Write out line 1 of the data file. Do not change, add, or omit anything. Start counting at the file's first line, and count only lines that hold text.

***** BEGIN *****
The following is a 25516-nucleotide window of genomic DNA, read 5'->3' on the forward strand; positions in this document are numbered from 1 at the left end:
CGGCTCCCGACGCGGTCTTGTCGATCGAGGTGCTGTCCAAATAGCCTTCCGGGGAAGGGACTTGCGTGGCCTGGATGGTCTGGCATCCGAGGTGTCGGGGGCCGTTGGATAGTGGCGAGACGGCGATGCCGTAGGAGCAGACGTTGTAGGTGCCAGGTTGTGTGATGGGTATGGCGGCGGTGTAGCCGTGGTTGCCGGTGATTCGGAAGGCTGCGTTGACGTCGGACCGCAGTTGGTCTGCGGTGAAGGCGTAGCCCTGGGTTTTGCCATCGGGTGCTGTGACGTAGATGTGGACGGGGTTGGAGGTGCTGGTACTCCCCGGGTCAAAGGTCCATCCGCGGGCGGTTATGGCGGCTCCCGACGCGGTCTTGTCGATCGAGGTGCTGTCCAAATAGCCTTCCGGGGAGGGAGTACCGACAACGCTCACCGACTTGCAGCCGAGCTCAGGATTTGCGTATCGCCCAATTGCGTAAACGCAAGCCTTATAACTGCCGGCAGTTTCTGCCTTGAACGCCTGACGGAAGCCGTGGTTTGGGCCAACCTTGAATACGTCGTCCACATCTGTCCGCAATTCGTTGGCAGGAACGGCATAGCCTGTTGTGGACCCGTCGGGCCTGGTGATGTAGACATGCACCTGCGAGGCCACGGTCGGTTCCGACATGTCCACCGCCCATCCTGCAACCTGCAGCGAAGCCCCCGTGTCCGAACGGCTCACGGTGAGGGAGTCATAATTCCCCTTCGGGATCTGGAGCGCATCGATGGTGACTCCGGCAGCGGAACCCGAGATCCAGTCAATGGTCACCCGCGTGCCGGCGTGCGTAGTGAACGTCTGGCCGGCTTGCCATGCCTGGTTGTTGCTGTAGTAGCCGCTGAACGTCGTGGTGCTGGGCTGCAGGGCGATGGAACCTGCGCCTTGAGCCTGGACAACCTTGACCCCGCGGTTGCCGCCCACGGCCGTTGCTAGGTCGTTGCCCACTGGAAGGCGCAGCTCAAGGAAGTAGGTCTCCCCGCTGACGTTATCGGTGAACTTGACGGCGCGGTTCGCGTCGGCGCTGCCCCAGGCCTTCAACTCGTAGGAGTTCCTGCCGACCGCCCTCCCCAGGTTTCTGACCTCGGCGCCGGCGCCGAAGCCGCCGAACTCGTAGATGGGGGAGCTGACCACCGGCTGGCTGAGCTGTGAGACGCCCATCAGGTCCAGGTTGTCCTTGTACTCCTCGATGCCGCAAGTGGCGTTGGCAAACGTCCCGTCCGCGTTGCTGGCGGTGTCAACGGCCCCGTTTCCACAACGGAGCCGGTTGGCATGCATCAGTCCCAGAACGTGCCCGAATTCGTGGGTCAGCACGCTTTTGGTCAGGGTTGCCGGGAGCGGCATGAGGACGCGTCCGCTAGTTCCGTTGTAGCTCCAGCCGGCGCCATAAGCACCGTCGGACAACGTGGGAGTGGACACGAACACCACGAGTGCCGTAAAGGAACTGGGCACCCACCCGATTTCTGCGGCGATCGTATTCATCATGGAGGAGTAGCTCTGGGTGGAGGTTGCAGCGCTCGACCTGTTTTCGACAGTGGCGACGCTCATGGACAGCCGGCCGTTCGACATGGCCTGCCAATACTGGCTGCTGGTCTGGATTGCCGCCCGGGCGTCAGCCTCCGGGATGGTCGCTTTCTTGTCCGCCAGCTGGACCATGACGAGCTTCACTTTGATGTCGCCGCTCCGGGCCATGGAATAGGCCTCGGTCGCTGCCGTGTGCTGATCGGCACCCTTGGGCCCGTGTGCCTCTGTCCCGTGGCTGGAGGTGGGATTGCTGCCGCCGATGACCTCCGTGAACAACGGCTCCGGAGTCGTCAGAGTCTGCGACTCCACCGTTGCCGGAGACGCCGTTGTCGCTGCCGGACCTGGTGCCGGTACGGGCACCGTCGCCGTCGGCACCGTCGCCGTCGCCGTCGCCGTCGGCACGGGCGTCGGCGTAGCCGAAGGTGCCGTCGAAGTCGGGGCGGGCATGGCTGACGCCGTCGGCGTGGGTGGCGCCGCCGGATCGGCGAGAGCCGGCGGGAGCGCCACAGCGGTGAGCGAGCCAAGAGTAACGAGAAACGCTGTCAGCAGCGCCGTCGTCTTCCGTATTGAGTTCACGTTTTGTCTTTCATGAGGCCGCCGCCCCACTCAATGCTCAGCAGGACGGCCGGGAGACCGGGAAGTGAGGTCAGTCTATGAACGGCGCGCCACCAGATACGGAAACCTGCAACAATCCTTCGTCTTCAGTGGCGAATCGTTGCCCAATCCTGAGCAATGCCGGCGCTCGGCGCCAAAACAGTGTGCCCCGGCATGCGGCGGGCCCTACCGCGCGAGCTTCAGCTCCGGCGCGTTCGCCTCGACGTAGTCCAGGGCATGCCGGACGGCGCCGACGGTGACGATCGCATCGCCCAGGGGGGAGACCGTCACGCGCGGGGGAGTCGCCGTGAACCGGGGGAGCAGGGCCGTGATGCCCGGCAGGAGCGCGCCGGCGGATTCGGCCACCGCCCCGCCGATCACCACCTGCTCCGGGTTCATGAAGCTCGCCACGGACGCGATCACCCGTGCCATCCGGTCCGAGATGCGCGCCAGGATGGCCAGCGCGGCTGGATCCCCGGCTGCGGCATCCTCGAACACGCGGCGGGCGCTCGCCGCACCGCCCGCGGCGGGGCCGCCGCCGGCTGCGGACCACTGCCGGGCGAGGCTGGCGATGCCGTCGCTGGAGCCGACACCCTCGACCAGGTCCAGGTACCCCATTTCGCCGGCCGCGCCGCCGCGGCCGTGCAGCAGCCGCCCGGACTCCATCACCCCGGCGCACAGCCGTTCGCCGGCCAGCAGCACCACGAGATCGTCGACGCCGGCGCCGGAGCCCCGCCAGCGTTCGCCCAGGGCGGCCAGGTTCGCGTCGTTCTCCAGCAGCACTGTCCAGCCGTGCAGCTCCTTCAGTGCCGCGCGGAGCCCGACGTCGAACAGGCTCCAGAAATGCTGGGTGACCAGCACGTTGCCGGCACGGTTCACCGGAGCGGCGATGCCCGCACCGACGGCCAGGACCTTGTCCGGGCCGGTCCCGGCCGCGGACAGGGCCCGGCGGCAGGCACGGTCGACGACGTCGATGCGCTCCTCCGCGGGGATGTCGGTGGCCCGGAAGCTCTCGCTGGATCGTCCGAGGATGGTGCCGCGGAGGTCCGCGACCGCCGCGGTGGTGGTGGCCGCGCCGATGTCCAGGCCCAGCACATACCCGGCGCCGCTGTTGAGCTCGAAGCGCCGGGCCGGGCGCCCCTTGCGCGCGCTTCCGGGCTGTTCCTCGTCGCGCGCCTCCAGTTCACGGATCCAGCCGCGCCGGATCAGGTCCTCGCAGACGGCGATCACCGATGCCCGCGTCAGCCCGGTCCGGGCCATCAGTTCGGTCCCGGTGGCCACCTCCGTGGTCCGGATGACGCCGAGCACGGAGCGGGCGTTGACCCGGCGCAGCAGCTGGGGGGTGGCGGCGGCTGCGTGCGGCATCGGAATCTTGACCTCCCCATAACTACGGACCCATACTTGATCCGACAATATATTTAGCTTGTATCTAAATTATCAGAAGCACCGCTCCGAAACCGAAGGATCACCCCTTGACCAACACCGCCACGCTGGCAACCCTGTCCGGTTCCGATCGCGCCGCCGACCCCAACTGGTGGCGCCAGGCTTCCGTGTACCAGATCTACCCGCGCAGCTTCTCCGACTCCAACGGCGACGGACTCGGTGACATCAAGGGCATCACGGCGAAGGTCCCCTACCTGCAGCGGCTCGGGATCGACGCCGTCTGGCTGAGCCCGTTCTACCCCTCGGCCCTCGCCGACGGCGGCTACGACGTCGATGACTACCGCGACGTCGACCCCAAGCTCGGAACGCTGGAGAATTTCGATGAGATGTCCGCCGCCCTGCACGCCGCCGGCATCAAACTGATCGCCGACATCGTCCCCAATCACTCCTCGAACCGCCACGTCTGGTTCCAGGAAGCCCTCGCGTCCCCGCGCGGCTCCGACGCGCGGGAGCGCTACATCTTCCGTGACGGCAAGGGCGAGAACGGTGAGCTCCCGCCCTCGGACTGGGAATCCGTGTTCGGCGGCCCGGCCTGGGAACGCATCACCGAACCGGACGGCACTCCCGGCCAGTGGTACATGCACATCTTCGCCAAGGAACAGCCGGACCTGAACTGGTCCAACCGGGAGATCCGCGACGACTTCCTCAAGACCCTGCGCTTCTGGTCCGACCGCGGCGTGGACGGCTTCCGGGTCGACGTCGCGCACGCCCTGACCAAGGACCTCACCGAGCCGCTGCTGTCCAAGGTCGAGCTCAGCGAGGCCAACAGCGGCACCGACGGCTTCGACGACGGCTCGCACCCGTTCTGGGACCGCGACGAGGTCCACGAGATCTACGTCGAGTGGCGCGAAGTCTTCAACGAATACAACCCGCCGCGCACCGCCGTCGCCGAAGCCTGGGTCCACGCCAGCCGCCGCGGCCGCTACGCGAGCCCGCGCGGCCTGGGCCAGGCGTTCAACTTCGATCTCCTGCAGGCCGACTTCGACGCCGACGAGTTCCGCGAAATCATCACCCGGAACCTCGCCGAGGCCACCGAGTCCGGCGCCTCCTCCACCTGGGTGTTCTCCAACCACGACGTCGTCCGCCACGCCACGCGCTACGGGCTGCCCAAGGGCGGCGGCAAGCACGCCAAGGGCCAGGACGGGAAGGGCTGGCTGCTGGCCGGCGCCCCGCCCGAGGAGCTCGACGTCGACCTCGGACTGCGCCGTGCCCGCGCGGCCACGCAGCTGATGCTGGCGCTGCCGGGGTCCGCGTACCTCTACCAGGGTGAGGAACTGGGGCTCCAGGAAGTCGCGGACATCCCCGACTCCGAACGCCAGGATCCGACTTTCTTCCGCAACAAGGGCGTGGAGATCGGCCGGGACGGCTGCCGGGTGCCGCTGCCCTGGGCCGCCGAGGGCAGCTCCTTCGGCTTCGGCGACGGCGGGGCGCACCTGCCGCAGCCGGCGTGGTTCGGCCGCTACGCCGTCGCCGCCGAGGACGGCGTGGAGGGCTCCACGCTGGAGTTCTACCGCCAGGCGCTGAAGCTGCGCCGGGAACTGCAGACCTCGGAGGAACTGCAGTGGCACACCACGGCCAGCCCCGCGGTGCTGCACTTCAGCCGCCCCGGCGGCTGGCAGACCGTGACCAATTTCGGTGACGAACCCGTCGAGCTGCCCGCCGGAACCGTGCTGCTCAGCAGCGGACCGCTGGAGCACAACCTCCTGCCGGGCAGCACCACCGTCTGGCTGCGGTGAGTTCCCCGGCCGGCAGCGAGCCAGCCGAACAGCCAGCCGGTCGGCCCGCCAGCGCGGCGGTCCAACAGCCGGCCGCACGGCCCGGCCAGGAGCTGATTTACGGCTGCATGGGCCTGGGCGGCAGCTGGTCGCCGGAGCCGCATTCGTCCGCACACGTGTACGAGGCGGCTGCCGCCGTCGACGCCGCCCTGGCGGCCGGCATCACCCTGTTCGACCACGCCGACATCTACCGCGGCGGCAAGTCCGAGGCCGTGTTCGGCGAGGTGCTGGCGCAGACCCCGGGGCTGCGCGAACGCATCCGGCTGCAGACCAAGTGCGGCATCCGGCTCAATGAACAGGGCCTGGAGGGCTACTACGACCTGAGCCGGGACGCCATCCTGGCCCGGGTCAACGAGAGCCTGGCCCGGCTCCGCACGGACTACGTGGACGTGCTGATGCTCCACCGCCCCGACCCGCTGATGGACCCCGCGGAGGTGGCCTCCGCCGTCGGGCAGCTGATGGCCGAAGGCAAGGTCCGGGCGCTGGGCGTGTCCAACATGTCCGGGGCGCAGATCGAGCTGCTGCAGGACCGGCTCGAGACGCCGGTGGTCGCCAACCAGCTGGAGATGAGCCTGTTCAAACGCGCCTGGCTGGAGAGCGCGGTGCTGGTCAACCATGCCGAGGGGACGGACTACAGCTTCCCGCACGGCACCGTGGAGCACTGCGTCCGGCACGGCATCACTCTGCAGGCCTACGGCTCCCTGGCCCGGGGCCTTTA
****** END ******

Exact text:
The following is a 25516-nucleotide window of genomic DNA, read 5'->3' on the forward strand; positions in this document are numbered from 1 at the left end: